Indiana vs. Kentucky: will the Georgia Dome be a factor?

ATLANTA, GA - MARCH 12: DeAndre Liggins #34 of the Kentucky Wildcats shoots against the Alabama Crimson Tide during the semifinals of the SEC Men's Basketball Tournament at Georgia Dome on March 12, 2011 in Atlanta, Georgia. (Photo by Kevin C. Cox/Getty Images)

Last year's brickfest in the NCAA championship game between Butler and Connecticut revived the long standing theory that teams shoot more poorly in large domes than they do in traditional arenas. It's a popular perception that comports with common sense. Anyone who has watched a game in a dome, particularly from the rafters, knows that it's a vastly different experience, and it makes sense that playing in a dome would be different as well. What surprises me is that no one seems to have delved deeply into this issue statistically.

CBS's Jeff Borzello addressed the issue after last year's ugly title game. He noted that from 2003 through 2010, only four of 16 title game participants shot better in the title game in the season at large. That's an interesting statistic, but I'm not sure that it is terribly persuasive. First, wouldn't it be surprising if half or more of title game participants shot better from the field in the championship game than they did in the season overall? Thing about the typical major conference team's overall schedule. Most major conference teams play a comfortable majority of their games in the home arenas, and there unquestionably is a homecourt advantage. Also, most title participants play at least a decent number of overmatched teams in the pre-conference, which serves to inflate statistics such as shooting percentage. I don't think overall shooting percentage provides much of a comparison. It seems that there are any number of ways to evaluate it, some of which are beyond my competency and others for which I don't have time. One approach would be to compare title games played in domes to title games played in traditional arenas. This would be difficult, because every Final Four since 1997 has been played in a dome, as were several of the Final Fours between 1982 and 1996. Such an approach would be getting pretty far afield from the modern era of college basketball. Another approach would be to compare a particular team's title game shooting percentage to its performance in neutral site games against top tier opponents. The difficulty here is that many teams don't play any such games in a given season, so it seems that data would be scant. The final approach, and this is the one that is beyond my competency, would be to take a Pomeroy-style approach, throw a bunch of data together to predict the expected field goal percentages in a game, and see if those numbers lean one way or another in domes. I know that Pomeroy's formula predicts a final score and a pace. Does it go so far as to predict field goal percentage? I don't know. The bottom line is that while it makes intuitive sense that domes may have a negative impact on shooting percentage, I haven't found any convincing empirical evidence in that regard.

All that said, this will be a new experience for the vast majority of IU's players. It may be hard to believe for those of us who fondly recall games against Kentucky, Kansas, and others at the Hoosier Dome, but IU has played only one dome game in the past six seasons: a 70-54 loss to Gonzaga at Lucas Oil Stadium in December 2008, during Tom Crean's first season and when the current seniors were freshmen. As far as I can tell, IU's dome game was in 1986, when IU was upset by Cleveland State in the first round of the NCAA Tournament at the Carrier Dome in Syracuse. After that, such games became a close-to-annual occurrence. In 1987, IU played its opening round NCAA games in Indianapolis and the Final Four at the Superdome in New Orleans. From 1987-88 through 1990-91, IU played either Kentucky or Louisville in the Big Four Classic in Indy. In 1991-92, IU and Kentucky began rotating their annual series between Louisville and Indianapolis, as it remained through 2005-06. In the years when the Kentucky game was in Louisville, IU often played a dome game against someone else: Kansas in 1992-93, Evansville in 1994-95, Connecticut in 1996-97, Seton Hall and South Carolina in 1998-99; a non-conference game against Purdue in 2002-03. Adding in NCAA Tournament games, in the 21 seasons from 1985-86 through 2005-06, IU played at least one game in a dome in 19 seasons (2000-01 and 2004-05 were the exceptions). Friday's game will be IU's second dome game in the past six seasons, including this one.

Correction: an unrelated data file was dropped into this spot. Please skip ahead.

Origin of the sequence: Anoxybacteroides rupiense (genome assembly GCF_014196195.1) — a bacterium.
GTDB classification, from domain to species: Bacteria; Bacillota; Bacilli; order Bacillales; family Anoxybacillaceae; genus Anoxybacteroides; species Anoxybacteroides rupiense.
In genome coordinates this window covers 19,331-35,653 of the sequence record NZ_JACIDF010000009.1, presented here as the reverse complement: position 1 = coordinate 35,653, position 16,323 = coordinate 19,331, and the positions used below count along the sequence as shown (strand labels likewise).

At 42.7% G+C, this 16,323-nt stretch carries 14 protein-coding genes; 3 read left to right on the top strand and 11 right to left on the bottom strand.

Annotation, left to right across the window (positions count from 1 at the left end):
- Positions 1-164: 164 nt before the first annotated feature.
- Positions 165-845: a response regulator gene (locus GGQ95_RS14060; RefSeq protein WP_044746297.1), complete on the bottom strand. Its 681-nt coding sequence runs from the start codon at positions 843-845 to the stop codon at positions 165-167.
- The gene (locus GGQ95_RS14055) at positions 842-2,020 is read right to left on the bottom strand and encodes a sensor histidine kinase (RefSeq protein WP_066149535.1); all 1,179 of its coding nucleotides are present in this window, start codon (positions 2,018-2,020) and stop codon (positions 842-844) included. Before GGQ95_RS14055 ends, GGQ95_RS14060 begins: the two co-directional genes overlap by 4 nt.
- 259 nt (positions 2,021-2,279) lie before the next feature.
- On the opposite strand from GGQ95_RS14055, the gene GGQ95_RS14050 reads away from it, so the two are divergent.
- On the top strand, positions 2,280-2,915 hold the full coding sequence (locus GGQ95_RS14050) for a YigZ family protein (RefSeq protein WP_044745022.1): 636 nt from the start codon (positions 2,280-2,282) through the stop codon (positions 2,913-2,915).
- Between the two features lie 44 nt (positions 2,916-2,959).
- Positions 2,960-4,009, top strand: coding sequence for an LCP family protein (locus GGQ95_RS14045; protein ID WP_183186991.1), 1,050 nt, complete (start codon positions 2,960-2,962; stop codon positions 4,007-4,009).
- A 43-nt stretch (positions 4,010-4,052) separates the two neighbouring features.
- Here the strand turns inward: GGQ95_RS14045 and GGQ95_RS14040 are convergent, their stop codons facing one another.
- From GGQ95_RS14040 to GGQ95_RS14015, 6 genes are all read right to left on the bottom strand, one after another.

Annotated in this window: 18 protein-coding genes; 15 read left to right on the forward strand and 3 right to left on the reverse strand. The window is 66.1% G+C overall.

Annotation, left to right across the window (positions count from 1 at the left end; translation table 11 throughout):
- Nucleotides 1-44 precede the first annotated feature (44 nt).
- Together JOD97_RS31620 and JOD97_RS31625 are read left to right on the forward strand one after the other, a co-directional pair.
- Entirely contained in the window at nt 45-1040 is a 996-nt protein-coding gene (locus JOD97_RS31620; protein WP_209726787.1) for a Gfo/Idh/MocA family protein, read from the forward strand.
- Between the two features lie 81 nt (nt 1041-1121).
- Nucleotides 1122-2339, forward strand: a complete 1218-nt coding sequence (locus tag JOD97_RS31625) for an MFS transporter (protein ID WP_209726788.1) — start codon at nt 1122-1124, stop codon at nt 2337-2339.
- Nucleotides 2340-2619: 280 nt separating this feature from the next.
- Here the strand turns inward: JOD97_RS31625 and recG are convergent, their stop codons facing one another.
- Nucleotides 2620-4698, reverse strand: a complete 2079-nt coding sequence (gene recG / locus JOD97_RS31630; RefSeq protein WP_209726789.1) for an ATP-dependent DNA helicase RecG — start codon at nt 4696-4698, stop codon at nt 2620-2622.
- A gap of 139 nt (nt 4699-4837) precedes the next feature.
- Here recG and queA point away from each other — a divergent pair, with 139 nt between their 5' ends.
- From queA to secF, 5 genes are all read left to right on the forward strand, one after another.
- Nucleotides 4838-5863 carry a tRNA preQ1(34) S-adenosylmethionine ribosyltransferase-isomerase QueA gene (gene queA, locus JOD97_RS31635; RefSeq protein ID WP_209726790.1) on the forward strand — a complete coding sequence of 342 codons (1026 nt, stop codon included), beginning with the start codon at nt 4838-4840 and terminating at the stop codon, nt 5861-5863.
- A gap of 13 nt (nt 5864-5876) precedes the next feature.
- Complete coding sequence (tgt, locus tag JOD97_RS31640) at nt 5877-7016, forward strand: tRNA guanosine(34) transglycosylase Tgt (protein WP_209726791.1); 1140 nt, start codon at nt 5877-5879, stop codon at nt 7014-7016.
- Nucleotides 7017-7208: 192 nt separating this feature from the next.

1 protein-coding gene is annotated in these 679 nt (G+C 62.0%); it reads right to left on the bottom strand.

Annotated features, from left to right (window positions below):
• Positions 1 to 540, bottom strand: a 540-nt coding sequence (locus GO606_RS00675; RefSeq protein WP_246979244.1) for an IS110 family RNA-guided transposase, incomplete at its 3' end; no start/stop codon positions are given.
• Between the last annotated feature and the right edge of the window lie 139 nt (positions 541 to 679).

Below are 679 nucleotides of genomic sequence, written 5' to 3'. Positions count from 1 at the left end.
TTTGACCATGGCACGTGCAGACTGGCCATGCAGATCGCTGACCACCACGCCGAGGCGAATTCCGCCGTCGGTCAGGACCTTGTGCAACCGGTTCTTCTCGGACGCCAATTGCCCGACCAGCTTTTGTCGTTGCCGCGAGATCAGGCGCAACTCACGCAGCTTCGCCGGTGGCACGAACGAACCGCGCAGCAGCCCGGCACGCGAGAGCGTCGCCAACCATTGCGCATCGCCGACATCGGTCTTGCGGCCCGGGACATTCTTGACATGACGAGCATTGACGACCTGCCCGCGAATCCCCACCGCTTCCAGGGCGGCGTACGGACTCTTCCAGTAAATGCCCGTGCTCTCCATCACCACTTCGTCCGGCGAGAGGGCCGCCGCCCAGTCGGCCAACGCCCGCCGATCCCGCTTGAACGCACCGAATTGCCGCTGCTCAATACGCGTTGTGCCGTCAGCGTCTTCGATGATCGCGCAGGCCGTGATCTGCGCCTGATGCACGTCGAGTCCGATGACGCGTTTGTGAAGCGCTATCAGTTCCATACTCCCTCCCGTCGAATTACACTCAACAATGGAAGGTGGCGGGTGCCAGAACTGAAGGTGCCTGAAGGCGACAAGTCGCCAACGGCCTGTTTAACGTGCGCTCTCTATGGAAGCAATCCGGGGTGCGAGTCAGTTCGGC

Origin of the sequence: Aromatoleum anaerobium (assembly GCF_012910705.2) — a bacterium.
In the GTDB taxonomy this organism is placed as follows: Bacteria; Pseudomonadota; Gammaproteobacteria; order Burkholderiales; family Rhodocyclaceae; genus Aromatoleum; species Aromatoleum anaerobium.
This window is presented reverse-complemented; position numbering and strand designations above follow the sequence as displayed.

Finally, the Indiana high school state finals were played at the Hoosier Dome from 1990 through 1998. In short, for many years, playing in a cavernous dome was fairly common for IU players in both high school and college. Now, only Tom Pritchard, Daniel Moore, and Matt Roth have played in such an environment, as far as I know (Verdell Jones III did not play in that game--I presume that was after the concussion he suffered against Cornell that season). Here's a link to my recap of that game, and what do you know? IU stayed in the game because of an "uncharacteristically awful shooting performance by Gonzaga," 3-18 from three point range, but IU was even worse, shooting 30 percent overall. So, that leaves us with yet another piece of anecdotal evidence. What seems certain, however, is that this will be an unusual environment for IU's players and it may require some adjustment. Fortunately, however, Kentucky has not played in a dome yet this season, either, although last season UK played the SEC Tournament at the Georgia Dome and a Final Four game at Reliant Stadium in Houston. If one or both teams shoot poorly, expect to hear Jim Nantz and Clark Kellogg invoke the dome factor. If both teams shoot well, expect it to be ignored.

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